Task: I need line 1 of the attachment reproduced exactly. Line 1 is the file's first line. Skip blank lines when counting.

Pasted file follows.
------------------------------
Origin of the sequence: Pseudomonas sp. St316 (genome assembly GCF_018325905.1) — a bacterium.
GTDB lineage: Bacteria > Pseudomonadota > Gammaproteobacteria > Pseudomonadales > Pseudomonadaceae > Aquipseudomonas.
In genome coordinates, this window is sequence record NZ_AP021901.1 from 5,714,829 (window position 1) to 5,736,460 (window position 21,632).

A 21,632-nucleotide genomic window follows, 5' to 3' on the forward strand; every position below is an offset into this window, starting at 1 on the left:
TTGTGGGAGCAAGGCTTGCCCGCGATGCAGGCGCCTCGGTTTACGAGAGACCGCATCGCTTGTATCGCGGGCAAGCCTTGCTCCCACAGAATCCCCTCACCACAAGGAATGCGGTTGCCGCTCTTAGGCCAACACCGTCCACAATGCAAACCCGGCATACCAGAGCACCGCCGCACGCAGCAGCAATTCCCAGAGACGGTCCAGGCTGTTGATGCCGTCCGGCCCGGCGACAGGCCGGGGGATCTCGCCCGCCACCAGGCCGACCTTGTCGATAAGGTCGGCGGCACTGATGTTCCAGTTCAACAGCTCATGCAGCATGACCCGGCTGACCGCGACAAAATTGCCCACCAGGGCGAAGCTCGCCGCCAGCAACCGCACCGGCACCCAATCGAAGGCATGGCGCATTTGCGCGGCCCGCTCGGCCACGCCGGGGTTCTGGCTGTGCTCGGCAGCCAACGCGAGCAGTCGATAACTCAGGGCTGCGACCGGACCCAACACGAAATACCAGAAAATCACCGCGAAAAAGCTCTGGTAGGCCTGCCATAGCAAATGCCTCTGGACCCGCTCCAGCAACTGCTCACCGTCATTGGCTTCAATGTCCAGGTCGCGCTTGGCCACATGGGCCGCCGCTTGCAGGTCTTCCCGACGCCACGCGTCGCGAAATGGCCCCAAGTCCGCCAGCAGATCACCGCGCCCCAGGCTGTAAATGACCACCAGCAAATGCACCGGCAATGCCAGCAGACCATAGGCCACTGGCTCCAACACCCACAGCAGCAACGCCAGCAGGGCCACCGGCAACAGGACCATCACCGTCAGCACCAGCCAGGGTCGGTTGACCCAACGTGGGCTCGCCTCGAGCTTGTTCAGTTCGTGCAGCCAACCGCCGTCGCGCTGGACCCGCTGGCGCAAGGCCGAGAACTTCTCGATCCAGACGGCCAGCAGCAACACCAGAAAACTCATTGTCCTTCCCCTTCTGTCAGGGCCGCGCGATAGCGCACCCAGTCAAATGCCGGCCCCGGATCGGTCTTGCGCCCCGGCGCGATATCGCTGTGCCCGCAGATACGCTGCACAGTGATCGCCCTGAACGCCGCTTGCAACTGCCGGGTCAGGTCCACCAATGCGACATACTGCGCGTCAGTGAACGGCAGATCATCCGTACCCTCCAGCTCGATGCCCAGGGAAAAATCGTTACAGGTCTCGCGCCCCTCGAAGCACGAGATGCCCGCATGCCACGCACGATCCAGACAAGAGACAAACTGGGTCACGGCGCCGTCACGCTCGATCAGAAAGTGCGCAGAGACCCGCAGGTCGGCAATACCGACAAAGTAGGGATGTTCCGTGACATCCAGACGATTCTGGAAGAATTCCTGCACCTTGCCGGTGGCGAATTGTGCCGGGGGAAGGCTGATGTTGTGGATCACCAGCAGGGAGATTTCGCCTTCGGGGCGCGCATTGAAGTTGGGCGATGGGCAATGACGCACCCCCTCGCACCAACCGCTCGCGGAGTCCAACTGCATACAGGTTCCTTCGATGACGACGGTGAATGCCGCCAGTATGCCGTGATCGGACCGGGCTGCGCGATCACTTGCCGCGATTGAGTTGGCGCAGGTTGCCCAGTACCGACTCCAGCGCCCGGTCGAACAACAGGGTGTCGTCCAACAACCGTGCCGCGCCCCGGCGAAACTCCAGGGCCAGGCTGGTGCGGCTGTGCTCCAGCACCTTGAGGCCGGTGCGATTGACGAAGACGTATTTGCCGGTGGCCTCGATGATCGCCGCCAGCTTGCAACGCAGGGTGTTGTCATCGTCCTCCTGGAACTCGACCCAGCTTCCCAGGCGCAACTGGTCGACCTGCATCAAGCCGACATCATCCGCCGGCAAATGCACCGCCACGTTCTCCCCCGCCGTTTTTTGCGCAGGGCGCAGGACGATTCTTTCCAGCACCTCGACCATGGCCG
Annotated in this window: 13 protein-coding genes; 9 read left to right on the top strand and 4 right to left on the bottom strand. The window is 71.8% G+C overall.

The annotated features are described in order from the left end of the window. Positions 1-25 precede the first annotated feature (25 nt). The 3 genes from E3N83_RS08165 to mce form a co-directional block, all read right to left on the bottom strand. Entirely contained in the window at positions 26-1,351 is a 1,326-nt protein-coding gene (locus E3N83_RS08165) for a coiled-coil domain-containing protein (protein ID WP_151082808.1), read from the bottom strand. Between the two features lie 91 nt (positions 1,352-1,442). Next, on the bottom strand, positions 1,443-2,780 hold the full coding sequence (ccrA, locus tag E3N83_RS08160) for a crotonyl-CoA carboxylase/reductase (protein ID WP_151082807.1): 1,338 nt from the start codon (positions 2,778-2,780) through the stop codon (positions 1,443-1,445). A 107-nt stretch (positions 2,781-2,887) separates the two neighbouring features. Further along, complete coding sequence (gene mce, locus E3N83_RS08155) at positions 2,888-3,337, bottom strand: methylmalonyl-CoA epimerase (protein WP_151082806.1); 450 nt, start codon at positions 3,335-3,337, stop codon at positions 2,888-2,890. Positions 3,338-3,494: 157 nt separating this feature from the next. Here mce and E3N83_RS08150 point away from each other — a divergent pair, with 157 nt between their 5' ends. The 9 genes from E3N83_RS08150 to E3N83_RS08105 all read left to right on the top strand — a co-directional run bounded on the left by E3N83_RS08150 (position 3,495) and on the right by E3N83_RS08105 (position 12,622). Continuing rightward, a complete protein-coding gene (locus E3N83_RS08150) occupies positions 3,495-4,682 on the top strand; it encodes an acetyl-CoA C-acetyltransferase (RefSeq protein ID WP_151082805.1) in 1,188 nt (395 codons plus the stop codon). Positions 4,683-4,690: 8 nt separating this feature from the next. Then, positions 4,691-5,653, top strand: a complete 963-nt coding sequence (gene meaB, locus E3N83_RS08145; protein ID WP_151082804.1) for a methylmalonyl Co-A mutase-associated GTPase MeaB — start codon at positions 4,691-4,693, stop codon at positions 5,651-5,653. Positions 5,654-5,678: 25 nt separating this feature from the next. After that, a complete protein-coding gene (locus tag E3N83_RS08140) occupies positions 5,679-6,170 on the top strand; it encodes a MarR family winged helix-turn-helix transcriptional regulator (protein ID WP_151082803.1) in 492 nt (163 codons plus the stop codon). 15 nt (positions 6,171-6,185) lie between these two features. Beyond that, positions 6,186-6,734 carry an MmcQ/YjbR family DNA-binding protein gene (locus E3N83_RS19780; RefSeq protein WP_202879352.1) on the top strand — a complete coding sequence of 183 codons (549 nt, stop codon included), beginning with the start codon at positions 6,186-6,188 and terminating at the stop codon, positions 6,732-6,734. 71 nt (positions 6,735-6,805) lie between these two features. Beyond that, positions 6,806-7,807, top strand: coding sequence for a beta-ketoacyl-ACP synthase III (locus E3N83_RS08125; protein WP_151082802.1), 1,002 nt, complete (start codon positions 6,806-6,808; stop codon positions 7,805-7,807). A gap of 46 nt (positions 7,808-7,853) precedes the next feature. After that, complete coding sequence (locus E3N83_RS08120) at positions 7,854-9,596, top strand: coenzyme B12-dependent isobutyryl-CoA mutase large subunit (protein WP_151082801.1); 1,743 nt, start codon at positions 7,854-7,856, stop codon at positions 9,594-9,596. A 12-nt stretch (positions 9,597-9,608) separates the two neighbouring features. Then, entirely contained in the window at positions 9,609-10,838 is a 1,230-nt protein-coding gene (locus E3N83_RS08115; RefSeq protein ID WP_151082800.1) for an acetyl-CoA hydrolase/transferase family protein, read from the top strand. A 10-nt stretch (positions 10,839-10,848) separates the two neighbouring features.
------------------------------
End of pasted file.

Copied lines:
Origin of the sequence: Pseudomonas sp. St316 (genome assembly GCF_018325905.1) — a bacterium.